Moray Council has backed down on controversial plans to reduce grass-cutting in key areas and parks.
Furious residents have inundated the local authority with complaints after it was announced that the grass at various amenities and housing developments would not be cut as regularly due to budget cuts.
Officials proposed cutting just a strip of grass adjacent to the path and pavement edges instead – but dog walkers and parents argued it is preventing them from enjoying the outdoors.
And in Buckie, complaints were also made that fly-tippers were using the overgrown grass to dump unwanted housing appliances, clothing and rubbish.
Now the council has struck a deal that means the housing department will pay to cut grassland around some neighbourhoods.
The cash will come from the housing service’s ring-fenced fund, rather than the general revenue budget. It is a system used in other local authorities around Scotland, but not all areas of Moray will benefit.
Council leader Graham Leadbitter said he hoped the move would assure residents that their concerns were being taken seriously.
He said: “Historically, grass-cutting in areas of amenity ground in housing estates have been funded through the lands and parks budget and we have continued to pay for it through our revenue budget.
“However, the decision has been taken to revert back to the housing department paying for it relating to housing areas.
“That means that many areas that were not going to be cut as a result of budget cuts will now continue to be cut.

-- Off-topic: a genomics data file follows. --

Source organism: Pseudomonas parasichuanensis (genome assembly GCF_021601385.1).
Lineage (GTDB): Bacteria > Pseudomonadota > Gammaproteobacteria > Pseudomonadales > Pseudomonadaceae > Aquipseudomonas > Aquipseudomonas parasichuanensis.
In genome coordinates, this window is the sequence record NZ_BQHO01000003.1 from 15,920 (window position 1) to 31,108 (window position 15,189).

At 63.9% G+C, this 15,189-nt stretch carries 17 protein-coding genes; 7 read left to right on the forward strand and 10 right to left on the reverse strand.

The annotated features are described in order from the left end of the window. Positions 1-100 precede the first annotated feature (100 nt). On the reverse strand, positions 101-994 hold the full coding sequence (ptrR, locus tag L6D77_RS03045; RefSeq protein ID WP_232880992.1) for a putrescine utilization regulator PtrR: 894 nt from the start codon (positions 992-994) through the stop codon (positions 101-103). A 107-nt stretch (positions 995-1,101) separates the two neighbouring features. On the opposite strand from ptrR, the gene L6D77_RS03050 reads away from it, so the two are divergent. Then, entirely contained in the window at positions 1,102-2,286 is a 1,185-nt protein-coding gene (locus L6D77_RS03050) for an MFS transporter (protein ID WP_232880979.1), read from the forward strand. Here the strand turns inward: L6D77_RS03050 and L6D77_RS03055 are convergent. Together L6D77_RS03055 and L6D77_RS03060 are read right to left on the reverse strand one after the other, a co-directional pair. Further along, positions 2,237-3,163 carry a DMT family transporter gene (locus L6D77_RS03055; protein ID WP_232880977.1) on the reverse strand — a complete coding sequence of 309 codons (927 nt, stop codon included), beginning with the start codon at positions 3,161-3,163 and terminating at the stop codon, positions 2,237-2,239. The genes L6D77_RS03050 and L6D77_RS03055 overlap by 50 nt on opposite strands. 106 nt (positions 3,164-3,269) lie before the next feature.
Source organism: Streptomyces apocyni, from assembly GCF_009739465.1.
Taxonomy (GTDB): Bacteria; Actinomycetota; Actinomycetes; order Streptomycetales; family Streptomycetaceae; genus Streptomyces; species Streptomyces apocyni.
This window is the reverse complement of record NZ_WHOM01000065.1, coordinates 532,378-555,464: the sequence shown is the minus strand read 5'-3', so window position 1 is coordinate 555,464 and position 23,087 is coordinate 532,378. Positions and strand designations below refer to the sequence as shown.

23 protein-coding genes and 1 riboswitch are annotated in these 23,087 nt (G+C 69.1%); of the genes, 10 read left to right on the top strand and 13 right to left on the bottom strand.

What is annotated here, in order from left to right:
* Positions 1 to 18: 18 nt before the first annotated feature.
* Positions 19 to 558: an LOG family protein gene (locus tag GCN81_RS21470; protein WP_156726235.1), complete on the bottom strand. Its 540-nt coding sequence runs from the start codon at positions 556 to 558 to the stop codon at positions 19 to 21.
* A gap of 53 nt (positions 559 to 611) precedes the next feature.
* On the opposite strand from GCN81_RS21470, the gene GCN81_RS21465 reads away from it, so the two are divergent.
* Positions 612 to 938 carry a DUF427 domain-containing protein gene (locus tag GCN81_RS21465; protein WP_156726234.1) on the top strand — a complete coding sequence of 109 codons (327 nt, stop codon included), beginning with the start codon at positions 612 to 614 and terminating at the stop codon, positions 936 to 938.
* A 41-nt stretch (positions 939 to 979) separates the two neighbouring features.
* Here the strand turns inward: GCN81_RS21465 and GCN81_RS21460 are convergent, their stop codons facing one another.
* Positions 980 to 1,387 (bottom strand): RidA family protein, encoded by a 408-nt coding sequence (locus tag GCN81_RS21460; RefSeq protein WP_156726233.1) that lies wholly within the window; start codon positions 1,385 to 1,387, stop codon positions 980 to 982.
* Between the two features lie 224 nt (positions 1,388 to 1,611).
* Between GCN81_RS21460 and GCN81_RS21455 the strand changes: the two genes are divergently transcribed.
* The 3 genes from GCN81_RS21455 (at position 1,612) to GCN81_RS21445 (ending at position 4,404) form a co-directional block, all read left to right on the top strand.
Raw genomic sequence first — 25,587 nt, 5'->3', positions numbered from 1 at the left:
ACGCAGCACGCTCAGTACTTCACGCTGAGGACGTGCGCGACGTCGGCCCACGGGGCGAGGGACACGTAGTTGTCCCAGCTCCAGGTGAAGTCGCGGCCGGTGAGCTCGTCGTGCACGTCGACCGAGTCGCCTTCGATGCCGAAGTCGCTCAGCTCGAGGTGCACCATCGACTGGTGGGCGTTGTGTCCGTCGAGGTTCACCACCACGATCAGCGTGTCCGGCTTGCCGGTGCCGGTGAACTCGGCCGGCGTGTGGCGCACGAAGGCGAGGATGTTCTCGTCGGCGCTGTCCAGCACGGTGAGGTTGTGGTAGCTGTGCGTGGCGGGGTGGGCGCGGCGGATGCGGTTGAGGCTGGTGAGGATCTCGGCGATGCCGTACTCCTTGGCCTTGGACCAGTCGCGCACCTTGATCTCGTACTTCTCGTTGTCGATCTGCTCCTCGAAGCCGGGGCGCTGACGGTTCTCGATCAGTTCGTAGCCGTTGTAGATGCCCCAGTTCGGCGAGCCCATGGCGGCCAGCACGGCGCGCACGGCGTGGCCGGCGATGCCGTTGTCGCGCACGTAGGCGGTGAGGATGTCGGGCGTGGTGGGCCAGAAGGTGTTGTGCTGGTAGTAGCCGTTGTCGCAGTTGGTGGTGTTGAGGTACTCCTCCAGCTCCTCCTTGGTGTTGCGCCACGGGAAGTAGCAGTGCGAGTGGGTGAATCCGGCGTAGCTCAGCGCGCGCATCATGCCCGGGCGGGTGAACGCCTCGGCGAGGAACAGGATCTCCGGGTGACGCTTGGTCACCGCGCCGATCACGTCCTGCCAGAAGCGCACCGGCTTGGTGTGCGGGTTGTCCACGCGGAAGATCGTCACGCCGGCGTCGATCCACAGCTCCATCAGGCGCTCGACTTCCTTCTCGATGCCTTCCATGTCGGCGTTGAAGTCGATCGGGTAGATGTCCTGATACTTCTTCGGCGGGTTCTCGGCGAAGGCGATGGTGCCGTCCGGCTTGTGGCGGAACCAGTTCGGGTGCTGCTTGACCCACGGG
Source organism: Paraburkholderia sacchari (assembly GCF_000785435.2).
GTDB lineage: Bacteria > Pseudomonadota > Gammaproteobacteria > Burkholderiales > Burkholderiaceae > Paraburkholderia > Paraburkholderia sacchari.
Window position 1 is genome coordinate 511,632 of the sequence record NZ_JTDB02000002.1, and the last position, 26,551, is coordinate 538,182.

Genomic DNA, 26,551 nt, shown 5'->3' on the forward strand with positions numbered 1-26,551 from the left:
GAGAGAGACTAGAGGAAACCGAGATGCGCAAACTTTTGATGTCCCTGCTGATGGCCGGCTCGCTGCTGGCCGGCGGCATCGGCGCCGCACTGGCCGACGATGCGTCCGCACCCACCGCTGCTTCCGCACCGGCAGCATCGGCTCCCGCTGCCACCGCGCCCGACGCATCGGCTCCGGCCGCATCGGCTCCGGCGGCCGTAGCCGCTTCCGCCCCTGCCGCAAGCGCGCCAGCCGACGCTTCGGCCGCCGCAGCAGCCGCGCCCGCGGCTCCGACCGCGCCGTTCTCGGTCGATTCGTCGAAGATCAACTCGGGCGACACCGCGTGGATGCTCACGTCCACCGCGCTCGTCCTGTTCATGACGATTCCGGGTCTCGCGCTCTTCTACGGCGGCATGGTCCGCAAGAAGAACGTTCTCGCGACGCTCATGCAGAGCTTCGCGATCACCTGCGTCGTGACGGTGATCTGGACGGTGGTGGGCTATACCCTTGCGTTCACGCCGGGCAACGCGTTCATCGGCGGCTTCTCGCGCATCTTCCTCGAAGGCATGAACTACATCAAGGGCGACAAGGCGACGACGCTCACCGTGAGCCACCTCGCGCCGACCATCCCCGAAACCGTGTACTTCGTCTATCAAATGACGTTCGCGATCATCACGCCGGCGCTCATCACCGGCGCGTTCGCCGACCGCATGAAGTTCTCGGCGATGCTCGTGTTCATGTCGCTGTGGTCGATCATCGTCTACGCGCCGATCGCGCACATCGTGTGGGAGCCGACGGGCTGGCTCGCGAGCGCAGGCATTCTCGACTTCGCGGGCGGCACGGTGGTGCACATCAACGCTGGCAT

“As we work our way through the large-scale saving proposals, alternative solutions are being found that enable us to continue to provide some of the services and we will continue to work with council officers to mitigate the effect of these budget decisions.”
Opposition group leader Tim Eagle welcomed the news to protect the use of green space around the region.
He said: “The ability to access open areas is vital to our communities so it was devastating that the SNP budget included a reduction in grass cutting across Moray.
“I have received lots of communication from concerned locals regarding this cut particularly from families who are struggling to access play parks as the grass grows longer and litter and dog mess accumulate.
“The staff have been working hard to think of alternative options and I welcome the deal struck between departments that will see the housing dept pay to cut grassland around housing areas. This will include play parks and is very encouraging.
“Whilst this won’t cover all areas currently on a reduced cutting frequency it will get some areas back into good order.”
Worried Bishopmill residents have previously contacted the Press and Journal about concerns with grass being left to grow as high as 18 inches in Deanshaugh.
And a Buckie woman also spoke out about the “disgusting” impact the overgrown grass was having in the communal areas of Archibald Grove and Douglas Crescent.
She claimed the area was becoming a place to dump unwanted materials, such as a mattress, bags of food and clothes, and urged the council to resolve the problem before the area becomes infested with rats.